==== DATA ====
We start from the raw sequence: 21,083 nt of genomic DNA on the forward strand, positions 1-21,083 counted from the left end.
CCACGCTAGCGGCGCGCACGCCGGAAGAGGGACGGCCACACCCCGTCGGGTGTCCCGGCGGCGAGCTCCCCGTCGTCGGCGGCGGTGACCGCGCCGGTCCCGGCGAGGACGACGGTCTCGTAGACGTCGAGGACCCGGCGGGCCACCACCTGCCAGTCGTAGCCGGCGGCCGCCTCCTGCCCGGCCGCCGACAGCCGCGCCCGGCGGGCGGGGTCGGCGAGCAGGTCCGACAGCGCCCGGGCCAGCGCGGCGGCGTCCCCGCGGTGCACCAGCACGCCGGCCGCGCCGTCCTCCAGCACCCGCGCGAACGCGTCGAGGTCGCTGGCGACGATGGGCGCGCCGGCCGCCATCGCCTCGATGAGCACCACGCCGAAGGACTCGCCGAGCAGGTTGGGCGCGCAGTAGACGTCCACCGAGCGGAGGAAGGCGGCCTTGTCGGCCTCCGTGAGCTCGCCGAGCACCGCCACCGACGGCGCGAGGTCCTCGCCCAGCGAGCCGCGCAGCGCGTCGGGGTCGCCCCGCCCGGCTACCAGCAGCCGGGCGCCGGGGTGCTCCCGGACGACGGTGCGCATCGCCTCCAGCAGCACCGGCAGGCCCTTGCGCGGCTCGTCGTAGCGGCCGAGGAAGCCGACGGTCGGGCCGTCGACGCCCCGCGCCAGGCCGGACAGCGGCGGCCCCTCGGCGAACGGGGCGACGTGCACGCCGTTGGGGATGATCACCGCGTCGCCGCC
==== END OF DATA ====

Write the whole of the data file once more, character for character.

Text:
We start from the raw sequence: 21,083 nt of genomic DNA on the forward strand, positions 1-21,083 counted from the left end.
CCACGCTAGCGGCGCGCACGCCGGAAGAGGGACGGCCACACCCCGTCGGGTGTCCCGGCGGCGAGCTCCCCGTCGTCGGCGGCGGTGACCGCGCCGGTCCCGGCGAGGACGACGGTCTCGTAGACGTCGAGGACCCGGCGGGCCACCACCTGCCAGTCGTAGCCGGCGGCCGCCTCCTGCCCGGCCGCCGACAGCCGCGCCCGGCGGGCGGGGTCGGCGAGCAGGTCCGACAGCGCCCGGGCCAGCGCGGCGGCGTCCCCGCGGTGCACCAGCACGCCGGCCGCGCCGTCCTCCAGCACCCGCGCGAACGCGTCGAGGTCGCTGGCGACGATGGGCGCGCCGGCCGCCATCGCCTCGATGAGCACCACGCCGAAGGACTCGCCGAGCAGGTTGGGCGCGCAGTAGACGTCCACCGAGCGGAGGAAGGCGGCCTTGTCGGCCTCCGTGAGCTCGCCGAGCACCGCCACCGACGGCGCGAGGTCCTCGCCCAGCGAGCCGCGCAGCGCGTCGGGGTCGCCCCGCCCGGCTACCAGCAGCCGGGCGCCGGGGTGCTCCCGGACGACGGTGCGCATCGCCTCCAGCAGCACCGGCAGGCCCTTGCGCGGCTCGTCGTAGCGGCCGAGGAAGCCGACGGTCGGGCCGTCGACGCCCCGCGCCAGGCCGGACAGCGGCGGCCCCTCGGCGAACGGGGCGACGTGCACGCCGTTGGGGATGATCACCGCGTCGCCGCC